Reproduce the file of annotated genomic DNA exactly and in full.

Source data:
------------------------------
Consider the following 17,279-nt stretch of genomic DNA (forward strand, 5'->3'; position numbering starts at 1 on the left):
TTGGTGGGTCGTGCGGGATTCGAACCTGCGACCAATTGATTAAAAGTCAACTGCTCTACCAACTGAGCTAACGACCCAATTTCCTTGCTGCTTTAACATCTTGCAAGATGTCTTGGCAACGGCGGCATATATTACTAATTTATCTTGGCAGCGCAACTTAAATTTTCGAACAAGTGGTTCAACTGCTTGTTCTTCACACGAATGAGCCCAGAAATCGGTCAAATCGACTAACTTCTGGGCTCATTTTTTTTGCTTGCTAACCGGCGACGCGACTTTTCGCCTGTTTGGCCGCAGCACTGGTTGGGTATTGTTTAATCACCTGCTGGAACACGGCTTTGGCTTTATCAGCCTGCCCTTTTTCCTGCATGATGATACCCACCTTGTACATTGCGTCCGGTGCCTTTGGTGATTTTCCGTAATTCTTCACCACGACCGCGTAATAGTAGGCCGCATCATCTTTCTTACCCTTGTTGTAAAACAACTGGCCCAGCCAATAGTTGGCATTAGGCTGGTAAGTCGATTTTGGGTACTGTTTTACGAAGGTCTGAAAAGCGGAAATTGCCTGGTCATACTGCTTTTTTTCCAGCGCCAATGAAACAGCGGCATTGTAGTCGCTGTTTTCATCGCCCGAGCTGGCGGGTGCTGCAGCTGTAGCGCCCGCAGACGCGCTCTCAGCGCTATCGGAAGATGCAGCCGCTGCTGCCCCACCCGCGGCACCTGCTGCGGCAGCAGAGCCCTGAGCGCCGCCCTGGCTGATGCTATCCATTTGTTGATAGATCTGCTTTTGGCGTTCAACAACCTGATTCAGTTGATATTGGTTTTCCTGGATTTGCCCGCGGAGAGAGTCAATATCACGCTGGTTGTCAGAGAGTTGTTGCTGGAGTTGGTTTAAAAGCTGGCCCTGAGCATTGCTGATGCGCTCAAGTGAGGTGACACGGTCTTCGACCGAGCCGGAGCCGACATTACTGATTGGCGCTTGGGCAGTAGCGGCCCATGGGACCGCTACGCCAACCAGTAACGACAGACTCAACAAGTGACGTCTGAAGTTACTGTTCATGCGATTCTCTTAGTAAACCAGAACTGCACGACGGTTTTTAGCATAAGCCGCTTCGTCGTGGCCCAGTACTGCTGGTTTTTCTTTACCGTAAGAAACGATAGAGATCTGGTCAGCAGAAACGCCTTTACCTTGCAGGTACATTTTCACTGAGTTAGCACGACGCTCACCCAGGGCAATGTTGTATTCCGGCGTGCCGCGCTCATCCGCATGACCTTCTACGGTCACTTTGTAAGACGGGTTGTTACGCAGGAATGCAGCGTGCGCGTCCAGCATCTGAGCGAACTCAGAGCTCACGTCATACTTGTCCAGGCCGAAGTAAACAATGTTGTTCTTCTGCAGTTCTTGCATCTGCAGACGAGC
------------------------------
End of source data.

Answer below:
Consider the following 17,279-nt stretch of genomic DNA (forward strand, 5'->3'; position numbering starts at 1 on the left):
TTGGTGGGTCGTGCGGGATTCGAACCTGCGACCAATTGATTAAAAGTCAACTGCTCTACCAACTGAGCTAACGACCCAATTTCCTTGCTGCTTTAACATCTTGCAAGATGTCTTGGCAACGGCGGCATATATTACTAATTTATCTTGGCAGCGCAACTTAAATTTTCGAACAAGTGGTTCAACTGCTTGTTCTTCACACGAATGAGCCCAGAAATCGGTCAAATCGACTAACTTCTGGGCTCATTTTTTTTGCTTGCTAACCGGCGACGCGACTTTTCGCCTGTTTGGCCGCAGCACTGGTTGGGTATTGTTTAATCACCTGCTGGAACACGGCTTTGGCTTTATCAGCCTGCCCTTTTTCCTGCATGATGATACCCACCTTGTACATTGCGTCCGGTGCCTTTGGTGATTTTCCGTAATTCTTCACCACGACCGCGTAATAGTAGGCCGCATCATCTTTCTTACCCTTGTTGTAAAACAACTGGCCCAGCCAATAGTTGGCATTAGGCTGGTAAGTCGATTTTGGGTACTGTTTTACGAAGGTCTGAAAAGCGGAAATTGCCTGGTCATACTGCTTTTTTTCCAGCGCCAATGAAACAGCGGCATTGTAGTCGCTGTTTTCATCGCCCGAGCTGGCGGGTGCTGCAGCTGTAGCGCCCGCAGACGCGCTCTCAGCGCTATCGGAAGATGCAGCCGCTGCTGCCCCACCCGCGGCACCTGCTGCGGCAGCAGAGCCCTGAGCGCCGCCCTGGCTGATGCTATCCATTTGTTGATAGATCTGCTTTTGGCGTTCAACAACCTGATTCAGTTGATATTGGTTTTCCTGGATTTGCCCGCGGAGAGAGTCAATATCACGCTGGTTGTCAGAGAGTTGTTGCTGGAGTTGGTTTAAAAGCTGGCCCTGAGCATTGCTGATGCGCTCAAGTGAGGTGACACGGTCTTCGACCGAGCCGGAGCCGACATTACTGATTGGCGCTTGGGCAGTAGCGGCCCATGGGACCGCTACGCCAACCAGTAACGACAGACTCAACAAGTGACGTCTGAAGTTACTGTTCATGCGATTCTCTTAGTAAACCAGAACTGCACGACGGTTTTTAGCATAAGCCGCTTCGTCGTGGCCCAGTACTGCTGGTTTTTCTTTACCGTAAGAAACGATAGAGATCTGGTCAGCAGAAACGCCTTTACCTTGCAGGTACATTTTCACTGAGTTAGCACGACGCTCACCCAGGGCAATGTTGTATTCCGGCGTGCCGCGCTCATCCGCATGACCTTCTACGGTCACTTTGTAAGACGGGTTGTTACGCAGGAATGCAGCGTGCGCGTCCAGCATCTGAGCGAACTCAGAGCTCACGTCATACTTGTCCAGGCCGAAGTAAACAATGTTGTTCTTCTGCAGTTCTTGCATCTGCAGACGAGC